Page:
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But distance makes it difficult to see them very often–even the ones across town–and proximity matters when it comes to building friendships. It’s the people nearby that we end up living our lives with. Friendship is forged in the trenches of the daily, and enough small talk over time builds into something much bigger. Strangers turn into people we trust enough to pick our kids up from school in a pinch, and before we know it, they’re the people we live with, lean on, and love. It’s hard to say goodbye to that sort of security, even harder to start over.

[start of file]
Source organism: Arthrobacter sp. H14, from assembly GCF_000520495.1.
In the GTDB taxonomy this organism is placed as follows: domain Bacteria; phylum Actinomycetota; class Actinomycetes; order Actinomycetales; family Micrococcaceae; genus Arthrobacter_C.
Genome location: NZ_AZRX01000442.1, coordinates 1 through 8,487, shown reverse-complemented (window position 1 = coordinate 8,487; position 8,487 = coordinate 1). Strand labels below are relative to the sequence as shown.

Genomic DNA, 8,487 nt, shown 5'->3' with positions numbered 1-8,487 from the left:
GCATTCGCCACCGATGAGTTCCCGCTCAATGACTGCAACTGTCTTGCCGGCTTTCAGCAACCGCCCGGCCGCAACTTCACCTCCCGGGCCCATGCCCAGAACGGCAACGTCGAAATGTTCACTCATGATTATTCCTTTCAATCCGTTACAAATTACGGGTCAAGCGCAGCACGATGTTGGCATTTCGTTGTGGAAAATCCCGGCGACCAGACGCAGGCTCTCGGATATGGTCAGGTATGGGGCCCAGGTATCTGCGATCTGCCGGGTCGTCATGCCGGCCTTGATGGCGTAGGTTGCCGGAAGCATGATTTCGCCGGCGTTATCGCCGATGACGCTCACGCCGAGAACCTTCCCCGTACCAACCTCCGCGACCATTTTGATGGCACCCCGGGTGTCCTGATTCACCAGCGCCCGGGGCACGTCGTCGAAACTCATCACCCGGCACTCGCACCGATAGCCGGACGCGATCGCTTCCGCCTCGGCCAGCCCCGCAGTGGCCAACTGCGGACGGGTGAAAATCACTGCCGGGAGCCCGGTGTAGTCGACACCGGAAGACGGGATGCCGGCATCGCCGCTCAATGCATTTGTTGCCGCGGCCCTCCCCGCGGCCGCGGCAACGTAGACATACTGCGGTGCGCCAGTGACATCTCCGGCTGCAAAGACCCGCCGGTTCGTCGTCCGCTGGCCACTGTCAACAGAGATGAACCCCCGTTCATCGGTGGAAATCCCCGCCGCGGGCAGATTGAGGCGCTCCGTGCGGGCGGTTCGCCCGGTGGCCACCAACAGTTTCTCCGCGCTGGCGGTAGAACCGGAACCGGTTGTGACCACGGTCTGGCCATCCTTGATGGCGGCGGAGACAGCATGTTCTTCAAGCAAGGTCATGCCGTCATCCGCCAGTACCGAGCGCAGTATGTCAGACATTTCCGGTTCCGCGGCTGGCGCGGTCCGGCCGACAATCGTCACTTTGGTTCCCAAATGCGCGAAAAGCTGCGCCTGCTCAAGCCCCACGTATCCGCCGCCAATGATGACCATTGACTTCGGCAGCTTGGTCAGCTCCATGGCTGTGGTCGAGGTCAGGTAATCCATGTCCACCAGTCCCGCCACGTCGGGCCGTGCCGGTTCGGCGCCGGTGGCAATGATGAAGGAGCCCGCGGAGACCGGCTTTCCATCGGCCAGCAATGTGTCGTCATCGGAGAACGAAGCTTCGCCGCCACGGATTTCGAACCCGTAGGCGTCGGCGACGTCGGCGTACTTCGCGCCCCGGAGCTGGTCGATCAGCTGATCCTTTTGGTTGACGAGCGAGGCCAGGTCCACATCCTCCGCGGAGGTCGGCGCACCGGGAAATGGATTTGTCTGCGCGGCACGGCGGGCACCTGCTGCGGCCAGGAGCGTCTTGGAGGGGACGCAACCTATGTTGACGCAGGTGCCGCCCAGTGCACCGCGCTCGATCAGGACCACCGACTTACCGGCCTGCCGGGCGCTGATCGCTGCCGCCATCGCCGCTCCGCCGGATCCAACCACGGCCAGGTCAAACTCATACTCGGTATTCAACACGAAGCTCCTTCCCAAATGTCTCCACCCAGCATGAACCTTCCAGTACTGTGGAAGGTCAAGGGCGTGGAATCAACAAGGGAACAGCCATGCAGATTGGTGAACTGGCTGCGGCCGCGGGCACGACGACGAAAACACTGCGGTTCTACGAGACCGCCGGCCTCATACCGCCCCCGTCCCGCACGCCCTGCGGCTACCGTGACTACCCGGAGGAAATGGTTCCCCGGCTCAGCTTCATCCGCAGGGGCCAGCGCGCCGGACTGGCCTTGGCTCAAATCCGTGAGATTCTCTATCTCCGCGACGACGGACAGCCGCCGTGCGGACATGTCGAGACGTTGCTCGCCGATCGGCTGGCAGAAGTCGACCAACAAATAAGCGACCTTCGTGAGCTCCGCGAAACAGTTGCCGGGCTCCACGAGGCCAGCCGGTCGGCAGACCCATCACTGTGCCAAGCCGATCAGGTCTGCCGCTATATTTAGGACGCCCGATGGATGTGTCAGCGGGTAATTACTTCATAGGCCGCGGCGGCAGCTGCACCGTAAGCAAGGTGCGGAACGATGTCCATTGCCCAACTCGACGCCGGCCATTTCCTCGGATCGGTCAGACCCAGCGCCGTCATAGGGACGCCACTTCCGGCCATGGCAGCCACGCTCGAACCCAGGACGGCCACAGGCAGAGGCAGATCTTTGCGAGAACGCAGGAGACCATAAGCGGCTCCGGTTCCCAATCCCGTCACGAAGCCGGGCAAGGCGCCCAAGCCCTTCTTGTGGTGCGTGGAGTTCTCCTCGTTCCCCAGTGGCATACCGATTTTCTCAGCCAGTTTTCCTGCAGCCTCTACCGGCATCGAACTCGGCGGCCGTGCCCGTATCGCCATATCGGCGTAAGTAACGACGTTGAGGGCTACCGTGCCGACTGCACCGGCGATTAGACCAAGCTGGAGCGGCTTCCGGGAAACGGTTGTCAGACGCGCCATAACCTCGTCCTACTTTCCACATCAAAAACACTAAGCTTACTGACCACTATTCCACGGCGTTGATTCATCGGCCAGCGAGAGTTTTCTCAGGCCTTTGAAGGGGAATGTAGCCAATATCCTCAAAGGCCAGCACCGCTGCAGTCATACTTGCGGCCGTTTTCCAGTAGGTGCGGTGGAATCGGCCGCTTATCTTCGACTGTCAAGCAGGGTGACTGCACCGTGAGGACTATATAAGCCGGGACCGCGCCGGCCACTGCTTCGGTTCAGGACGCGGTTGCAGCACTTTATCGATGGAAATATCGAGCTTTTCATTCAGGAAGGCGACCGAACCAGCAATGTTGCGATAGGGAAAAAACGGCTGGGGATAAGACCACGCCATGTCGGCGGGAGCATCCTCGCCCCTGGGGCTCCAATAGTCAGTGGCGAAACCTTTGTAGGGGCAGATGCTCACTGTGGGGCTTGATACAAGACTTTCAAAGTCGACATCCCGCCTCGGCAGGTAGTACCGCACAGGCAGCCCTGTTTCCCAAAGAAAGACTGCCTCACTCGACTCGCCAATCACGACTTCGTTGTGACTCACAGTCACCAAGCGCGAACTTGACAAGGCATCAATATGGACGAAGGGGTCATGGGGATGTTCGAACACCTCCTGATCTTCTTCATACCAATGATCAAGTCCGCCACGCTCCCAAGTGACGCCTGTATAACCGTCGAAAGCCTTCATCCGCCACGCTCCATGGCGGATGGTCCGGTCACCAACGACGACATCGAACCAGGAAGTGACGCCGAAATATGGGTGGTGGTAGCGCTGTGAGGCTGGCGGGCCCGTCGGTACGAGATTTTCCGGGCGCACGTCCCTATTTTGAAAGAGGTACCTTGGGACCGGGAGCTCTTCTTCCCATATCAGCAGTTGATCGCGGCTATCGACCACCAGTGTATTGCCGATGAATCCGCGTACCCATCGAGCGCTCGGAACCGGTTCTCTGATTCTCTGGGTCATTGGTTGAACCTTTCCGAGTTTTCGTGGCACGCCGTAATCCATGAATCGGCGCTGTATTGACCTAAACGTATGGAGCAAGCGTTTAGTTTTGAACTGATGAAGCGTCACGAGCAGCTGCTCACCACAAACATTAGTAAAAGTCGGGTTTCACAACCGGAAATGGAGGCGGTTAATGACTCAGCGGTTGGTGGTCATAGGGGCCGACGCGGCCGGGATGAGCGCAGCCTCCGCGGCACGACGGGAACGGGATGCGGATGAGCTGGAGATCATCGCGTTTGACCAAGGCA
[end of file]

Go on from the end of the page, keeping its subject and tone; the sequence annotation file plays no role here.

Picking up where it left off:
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When I think about all our people, I wonder which ones will dissolve into a fuzzy memory as the years continue to slip by and which ones will remain a fixture in our hearts and home. Whose kids will our Goobies remember growing up with? Which ones will eek their way into their hearts and become their people? Who will we call at midnight when an emergency jerks us out of sleep? Which ones will hop on a plane if tragedy strikes? Who will show up to wave goodbye if our story leads us elsewhere and we move farther away than just across the hills? Who would pick up the phone at 10pm to settle an argument over cult classic movies and laugh with us as we bicker over whose favorite nostalgic movie was more important in the scheme of things: Mall Rats or Shag: The Movie?